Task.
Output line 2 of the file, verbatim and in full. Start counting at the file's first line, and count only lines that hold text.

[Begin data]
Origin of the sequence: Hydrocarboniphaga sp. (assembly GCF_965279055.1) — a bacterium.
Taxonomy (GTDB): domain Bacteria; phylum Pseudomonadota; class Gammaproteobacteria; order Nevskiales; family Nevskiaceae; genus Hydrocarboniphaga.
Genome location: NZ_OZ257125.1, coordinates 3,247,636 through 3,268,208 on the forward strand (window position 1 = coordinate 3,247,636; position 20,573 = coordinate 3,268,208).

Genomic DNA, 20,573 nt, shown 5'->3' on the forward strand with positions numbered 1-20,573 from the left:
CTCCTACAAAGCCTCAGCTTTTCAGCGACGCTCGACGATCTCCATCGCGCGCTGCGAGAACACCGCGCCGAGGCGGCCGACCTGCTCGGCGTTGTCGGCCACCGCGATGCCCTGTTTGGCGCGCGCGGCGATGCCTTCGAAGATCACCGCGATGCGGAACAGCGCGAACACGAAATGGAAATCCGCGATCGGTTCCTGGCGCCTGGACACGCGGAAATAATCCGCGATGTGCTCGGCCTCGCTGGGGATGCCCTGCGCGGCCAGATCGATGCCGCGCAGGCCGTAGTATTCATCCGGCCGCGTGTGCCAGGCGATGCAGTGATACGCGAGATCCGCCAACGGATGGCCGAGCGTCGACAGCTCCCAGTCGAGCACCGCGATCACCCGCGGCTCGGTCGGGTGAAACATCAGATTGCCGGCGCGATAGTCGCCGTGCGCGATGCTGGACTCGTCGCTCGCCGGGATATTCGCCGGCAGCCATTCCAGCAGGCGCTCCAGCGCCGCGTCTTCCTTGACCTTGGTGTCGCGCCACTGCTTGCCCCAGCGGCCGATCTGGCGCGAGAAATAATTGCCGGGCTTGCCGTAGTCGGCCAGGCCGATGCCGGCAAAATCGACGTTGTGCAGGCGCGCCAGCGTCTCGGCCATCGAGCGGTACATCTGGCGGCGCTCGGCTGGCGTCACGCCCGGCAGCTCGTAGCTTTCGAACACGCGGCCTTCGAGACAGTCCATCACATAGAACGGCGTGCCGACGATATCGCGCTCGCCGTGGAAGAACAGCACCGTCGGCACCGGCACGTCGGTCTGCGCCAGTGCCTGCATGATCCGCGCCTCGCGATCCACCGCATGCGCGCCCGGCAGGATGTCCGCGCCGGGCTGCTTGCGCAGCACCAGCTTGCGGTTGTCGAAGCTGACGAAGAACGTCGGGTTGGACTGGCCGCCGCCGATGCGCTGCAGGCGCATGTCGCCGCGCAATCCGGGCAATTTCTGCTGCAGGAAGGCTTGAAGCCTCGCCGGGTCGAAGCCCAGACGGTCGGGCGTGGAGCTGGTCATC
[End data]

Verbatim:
Taxonomy (GTDB): domain Bacteria; phylum Pseudomonadota; class Gammaproteobacteria; order Nevskiales; family Nevskiaceae; genus Hydrocarboniphaga.